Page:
AI Online


AI interview with Michael Fitzpatrick, General Manager of PSI Repair Services.

AI interview with Michael Fitzpatrick

INTERVIEW – Expert repair firm, PSI Repair Services, is today more in demand than ever before. The company is in the business of repairing and servicing production machines on factory floors. Recognizing the importance of the role of PSI, Automotive News and consultancy Ernst & Young, gave the company their first PACE award. One of the innovations that the Livonia, Michigan-based PSI created, is a program called Repairable Asset Control or RAC® to track, certify critical parts such as electric motors and controllers for production machines.

PSI assigns a person to a customer’s factory who then collates an extensive database on the parts of the factory’s machines. When a part is needed, PSI can find it quickly on the factory’s shelf or elsewhere. The company also tracks warranties on electric motors and other equipment, which factories rarely bother with. According to William Klag, a PACE judge, at one Ford plant, warranty awards rose from $150,000 in one year to $750,000 in the next.

PSI has been in the repair business for over 40 years. It has a reputation for finding the best and most cost-effective solutions for its customers. PSI’s customers belong to a range of industries ranging from automotive, aerospace, defense and semiconductor manufacturers, “Savings aren’t merely a result of paying less for repairs. Plant managers say their assembly lines run more efficiently now that an in-house account representative to the site. The rep is not there to sell services. Due to the enormous volume and range of the contractor’s repair experience – electronics, process instrumentation, hydraulics, motors, ballscrews and more – the rep is on site to monitor repair needs and identify flaws in production lines. When problems arise, the firm alerts the clients to the specific weakness and then offers a permanent cost-saving solution. Operation costs drop when equipment performance improves,” says PSI.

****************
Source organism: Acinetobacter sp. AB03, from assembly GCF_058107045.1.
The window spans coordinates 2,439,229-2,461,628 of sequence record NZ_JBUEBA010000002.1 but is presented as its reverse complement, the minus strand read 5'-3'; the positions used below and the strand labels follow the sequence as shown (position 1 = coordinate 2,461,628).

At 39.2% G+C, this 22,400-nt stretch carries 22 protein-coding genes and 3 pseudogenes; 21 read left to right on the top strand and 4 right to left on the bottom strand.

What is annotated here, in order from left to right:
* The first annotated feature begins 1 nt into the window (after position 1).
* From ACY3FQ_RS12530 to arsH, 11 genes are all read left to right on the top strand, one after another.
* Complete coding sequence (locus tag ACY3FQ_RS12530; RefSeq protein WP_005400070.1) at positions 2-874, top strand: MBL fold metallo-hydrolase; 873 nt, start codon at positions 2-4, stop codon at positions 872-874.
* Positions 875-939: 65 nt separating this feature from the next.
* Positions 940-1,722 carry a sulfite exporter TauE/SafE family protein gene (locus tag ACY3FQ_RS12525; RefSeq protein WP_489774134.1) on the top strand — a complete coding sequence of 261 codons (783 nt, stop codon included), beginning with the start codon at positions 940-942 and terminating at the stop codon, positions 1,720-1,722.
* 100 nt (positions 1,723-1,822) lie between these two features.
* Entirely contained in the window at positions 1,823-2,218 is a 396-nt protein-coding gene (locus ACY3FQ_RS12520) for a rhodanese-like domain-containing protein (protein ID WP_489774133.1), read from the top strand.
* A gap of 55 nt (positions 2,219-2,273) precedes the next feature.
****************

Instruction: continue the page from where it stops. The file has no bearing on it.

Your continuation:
For its customers, PSI transports all the parts that need to be repaired to a 80,000- square-foot facility in Livonia. This state-of-the-art environment operates entirely under lean manufacturing principles and is ISO 9001:2000 certified. Each piece is bar-coded and tracked through the entire process so that a customer can be updated on the status of a job at any time. The company says that plant managers in the auto industry know that when a pilot valve breaks down they will pay about $6,165 to replace it. Yet a survey reveals that by outsourcing repairs to a qualified firm like PSI, the valve can be repaired – and possibly made better than new – at a cost of about $760 – which means that its costs just 12% of what a new unit would cost. Similarly, the cost to replace a broken spindle motor in that same automotive plant would cost about $18,000 while repairing it would mean an outlay of $5,000 – a 73% savings.

According to Michael Fitzpatrick, General Manager of PSI, his firm is the largest industrial repair company in the world. He takes pride in reducing processes to an absolute minimum of movement, with no wasted energy or time. But there is another benefit: Depending on the part it is repairing, the company offers a 12-month warranty, a far cry from the standard 90-day warranty offered by most OEMs. This is possible because often a repaired part is made stronger than the original.